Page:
A major feature of Mayor Lee Brand’s election campaign last year was a pledge to boost the number of police officers combating crime in the city of Fresno. In fact, such “more officers/tough on crime/better public safety” promises have been a staple of nearly every political campaign in Fresno in recent years.
But difficulty recruiting new officers to the Fresno Police Department – combined with attrition from retirements and defections to other law enforcement agencies for better pay, more attractive locations and less stress – means that the force is dozens of officers short of its intended and funded levels. It’s a situation that has raised questions about the validity of promises to make residents safer by adding more officers.
“The challenge for us is when people believe we are hiring large numbers of officers, there becomes a wide gap between what the expectations and desires of the citizenry are, and what the reality is, what we’re able to deliver,” police Chief Jerry Dyer told The Bee.
The city’s budget for the 2016-17 fiscal year that ends June 30 called for 804 sworn personnel; Brand’s new $1.13 billion budget for 2017-18, adopted Thursday by the Fresno City Council, increases the number even further, at least on paper. The police department’s share of the budget is almost $141.8 million.
Never miss a local story.
“This year, we’re adding 21 additional sworn police personnel, increasing our staffing level to 825, the highest since 2010,” Brand told an enthusiastic audience Wednesday in his first State of the City address.
This year, we’re adding 21 additional sworn police personnel, increasing our staffing level to 825, the highest since 2010.
Fresno Mayor Lee Brand
It’s one thing to add officers in a budget; it’s quite another, however, to make that budget translate to officers on the streets. As of last week, Fresno’s police force numbered 761 sworn officers – 43 shy of this year’s budgeted number, and 64 short of what’s called for in the new budget year that starts July 1. That figure includes 69 officers who were off duty because of injury, Dyer added.
The shortfall doesn’t necessarily mean that Fresno residents are in danger – but the advertised budget numbers may lend to a false sense of improved security. That’s something that caught the attention of City Council members this month during hearings on the department’s budget.
“We’re going to tell the public – the mayor’s going to make an announcement when this budget’s passed: ‘Yay, the city’s budgeted for 825 officers,” said Councilman Steve Brandau, whose district covers northwest Fresno. “The real truth we have to deal with, we haven’t even met last year’s goal of the number of officers we budgeted for.”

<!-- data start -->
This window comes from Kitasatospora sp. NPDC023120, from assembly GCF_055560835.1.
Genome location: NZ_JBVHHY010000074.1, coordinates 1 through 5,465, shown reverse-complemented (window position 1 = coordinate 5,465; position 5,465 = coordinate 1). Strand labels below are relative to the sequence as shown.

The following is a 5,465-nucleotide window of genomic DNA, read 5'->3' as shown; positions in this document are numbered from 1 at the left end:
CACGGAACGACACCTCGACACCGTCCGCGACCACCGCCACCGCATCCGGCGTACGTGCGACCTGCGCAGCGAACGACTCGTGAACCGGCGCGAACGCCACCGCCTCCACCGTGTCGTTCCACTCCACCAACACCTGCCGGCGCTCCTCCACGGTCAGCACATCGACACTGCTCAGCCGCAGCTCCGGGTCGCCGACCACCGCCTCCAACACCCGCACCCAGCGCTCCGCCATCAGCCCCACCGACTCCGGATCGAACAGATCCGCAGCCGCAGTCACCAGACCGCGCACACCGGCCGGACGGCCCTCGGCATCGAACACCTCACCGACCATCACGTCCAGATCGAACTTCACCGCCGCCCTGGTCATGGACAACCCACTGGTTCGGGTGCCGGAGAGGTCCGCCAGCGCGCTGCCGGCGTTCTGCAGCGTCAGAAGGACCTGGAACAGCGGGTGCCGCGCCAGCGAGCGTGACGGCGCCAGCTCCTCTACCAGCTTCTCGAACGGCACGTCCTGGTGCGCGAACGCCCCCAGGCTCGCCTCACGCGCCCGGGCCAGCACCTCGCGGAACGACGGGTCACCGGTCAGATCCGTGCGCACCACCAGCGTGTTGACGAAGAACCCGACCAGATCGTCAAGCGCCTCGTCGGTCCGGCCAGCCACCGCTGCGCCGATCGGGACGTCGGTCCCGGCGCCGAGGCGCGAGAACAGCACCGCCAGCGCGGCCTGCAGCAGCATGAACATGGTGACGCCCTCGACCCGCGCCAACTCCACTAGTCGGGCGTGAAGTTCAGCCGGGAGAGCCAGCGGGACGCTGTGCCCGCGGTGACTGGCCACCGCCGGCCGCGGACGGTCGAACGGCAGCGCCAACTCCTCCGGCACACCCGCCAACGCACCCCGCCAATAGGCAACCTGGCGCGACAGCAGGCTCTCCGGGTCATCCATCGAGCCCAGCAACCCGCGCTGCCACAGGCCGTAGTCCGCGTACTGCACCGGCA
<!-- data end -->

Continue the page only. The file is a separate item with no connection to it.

Councilman Garry Bredefeld, who represents northeast Fresno, voiced a similar concern. “It’s great that we can have 825 positions (in the budget). We could have 924. But if they’re unfunded, we send a message that we’re adding police officers when in reality we’re not, because we can’t even keep what we have.
“I think the political reality … is that we all talk about public safety as the number 1 priority, but I don’t think as a council we’ve done what we need to make sure we’re competitive in terms of pay with other law enforcement agencies,” Bredefeld added.
Dyer estimated that the average compensation package for a police officer in Fresno is about $125,000 for salary, benefits and pension obligations, plus another $10,000 for the necessary equipment to put that officer on the street.
Why the shortage?
If the money is in the budget, why doesn’t Fresno have its full complement of officers?
“We have hired, in 3 1/2 years, 264 officers, about 75 a year. That’s plenty to get us caught up where we need to be and at full strength,” Dyer said. “The problem is, we’ve had a number of people leaving the department annually. At one time that number was about five or six a month, which is why we haven’t seen much progress in terms of numbers.”
“People think we have been hiring large numbers of officers and building our patrol forces for the last three years,” he added. Still, the department is shy of its pre-recession levels. In 2009, before the wheels fell off Fresno’s economy, Fresno had 837 sworn officers, out of 849 that were funded in the city’s budget.
“So there’s a huge gap between where we were in 2009 and where we are today,” the chief said, “and the call volumes have increased dramatically.”
There are idiosyncrasies in the city’s budget that further confuse matters. While the document says it provides almost $141.8 million to pay for 825 officers, 12 of the 21 new positions authorized won’t be hired until next spring. Another nine are being paid for by the city’s Transportation Department and will be assigned to the Fresno Area Express bus transit unit, primarily responding to incidents on the city’s new Bus Rapid Transit system and along the Blackstone Avenue and Ventura Street/Kings Canyon Road BRT corridors.